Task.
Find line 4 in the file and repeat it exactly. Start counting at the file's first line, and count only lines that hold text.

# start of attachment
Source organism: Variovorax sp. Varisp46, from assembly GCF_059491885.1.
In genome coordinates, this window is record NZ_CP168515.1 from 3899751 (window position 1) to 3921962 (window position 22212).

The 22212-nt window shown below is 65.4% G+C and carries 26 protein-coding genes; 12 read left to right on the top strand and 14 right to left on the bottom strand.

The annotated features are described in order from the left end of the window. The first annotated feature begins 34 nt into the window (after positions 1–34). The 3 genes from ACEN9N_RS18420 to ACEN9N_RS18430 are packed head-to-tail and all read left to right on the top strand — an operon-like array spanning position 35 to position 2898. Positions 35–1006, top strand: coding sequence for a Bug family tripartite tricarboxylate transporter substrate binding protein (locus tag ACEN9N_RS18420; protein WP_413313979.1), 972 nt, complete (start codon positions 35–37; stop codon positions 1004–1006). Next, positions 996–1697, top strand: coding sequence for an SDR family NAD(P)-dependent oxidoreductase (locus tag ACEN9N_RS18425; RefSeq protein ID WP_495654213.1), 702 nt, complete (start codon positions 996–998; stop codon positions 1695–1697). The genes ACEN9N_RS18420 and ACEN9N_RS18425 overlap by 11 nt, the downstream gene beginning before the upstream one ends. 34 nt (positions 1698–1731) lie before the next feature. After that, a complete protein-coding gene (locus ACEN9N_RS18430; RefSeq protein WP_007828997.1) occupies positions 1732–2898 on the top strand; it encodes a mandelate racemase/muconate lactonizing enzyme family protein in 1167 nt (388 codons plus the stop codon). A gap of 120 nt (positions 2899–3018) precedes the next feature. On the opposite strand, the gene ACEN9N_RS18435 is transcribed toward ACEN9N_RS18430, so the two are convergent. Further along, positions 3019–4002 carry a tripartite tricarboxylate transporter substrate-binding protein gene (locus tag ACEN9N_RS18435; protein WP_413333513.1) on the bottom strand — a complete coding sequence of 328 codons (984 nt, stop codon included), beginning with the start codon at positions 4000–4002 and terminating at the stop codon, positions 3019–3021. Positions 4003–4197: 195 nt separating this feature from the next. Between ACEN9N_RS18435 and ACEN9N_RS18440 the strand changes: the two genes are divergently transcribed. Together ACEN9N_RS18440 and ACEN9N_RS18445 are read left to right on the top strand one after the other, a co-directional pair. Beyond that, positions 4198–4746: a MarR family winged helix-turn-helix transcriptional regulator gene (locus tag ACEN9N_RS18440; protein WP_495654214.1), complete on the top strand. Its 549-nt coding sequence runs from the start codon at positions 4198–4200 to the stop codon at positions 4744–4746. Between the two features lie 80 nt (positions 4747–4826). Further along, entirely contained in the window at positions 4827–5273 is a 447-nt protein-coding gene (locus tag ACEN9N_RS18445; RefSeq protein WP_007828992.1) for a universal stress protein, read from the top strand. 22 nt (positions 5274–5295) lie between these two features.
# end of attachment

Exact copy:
The annotated features are described in order from the left end of the window. The first annotated feature begins 34 nt into the window (after positions 1–34). The 3 genes from ACEN9N_RS18420 to ACEN9N_RS18430 are packed head-to-tail and all read left to right on the top strand — an operon-like array spanning position 35 to position 2898. Positions 35–1006, top strand: coding sequence for a Bug family tripartite tricarboxylate transporter substrate binding protein (locus tag ACEN9N_RS18420; protein WP_413313979.1), 972 nt, complete (start codon positions 35–37; stop codon positions 1004–1006). Next, positions 996–1697, top strand: coding sequence for an SDR family NAD(P)-dependent oxidoreductase (locus tag ACEN9N_RS18425; RefSeq protein ID WP_495654213.1), 702 nt, complete (start codon positions 996–998; stop codon positions 1695–1697). The genes ACEN9N_RS18420 and ACEN9N_RS18425 overlap by 11 nt, the downstream gene beginning before the upstream one ends. 34 nt (positions 1698–1731) lie before the next feature. After that, a complete protein-coding gene (locus ACEN9N_RS18430; RefSeq protein WP_007828997.1) occupies positions 1732–2898 on the top strand; it encodes a mandelate racemase/muconate lactonizing enzyme family protein in 1167 nt (388 codons plus the stop codon). A gap of 120 nt (positions 2899–3018) precedes the next feature. On the opposite strand, the gene ACEN9N_RS18435 is transcribed toward ACEN9N_RS18430, so the two are convergent. Further along, positions 3019–4002 carry a tripartite tricarboxylate transporter substrate-binding protein gene (locus tag ACEN9N_RS18435; protein WP_413333513.1) on the bottom strand — a complete coding sequence of 328 codons (984 nt, stop codon included), beginning with the start codon at positions 4000–4002 and terminating at the stop codon, positions 3019–3021. Positions 4003–4197: 195 nt separating this feature from the next. Between ACEN9N_RS18435 and ACEN9N_RS18440 the strand changes: the two genes are divergently transcribed. Together ACEN9N_RS18440 and ACEN9N_RS18445 are read left to right on the top strand one after the other, a co-directional pair. Beyond that, positions 4198–4746: a MarR family winged helix-turn-helix transcriptional regulator gene (locus tag ACEN9N_RS18440; protein WP_495654214.1), complete on the top strand. Its 549-nt coding sequence runs from the start codon at positions 4198–4200 to the stop codon at positions 4744–4746. Between the two features lie 80 nt (positions 4747–4826). Further along, entirely contained in the window at positions 4827–5273 is a 447-nt protein-coding gene (locus tag ACEN9N_RS18445; RefSeq protein WP_007828992.1) for a universal stress protein, read from the top strand. 22 nt (positions 5274–5295) lie between these two features.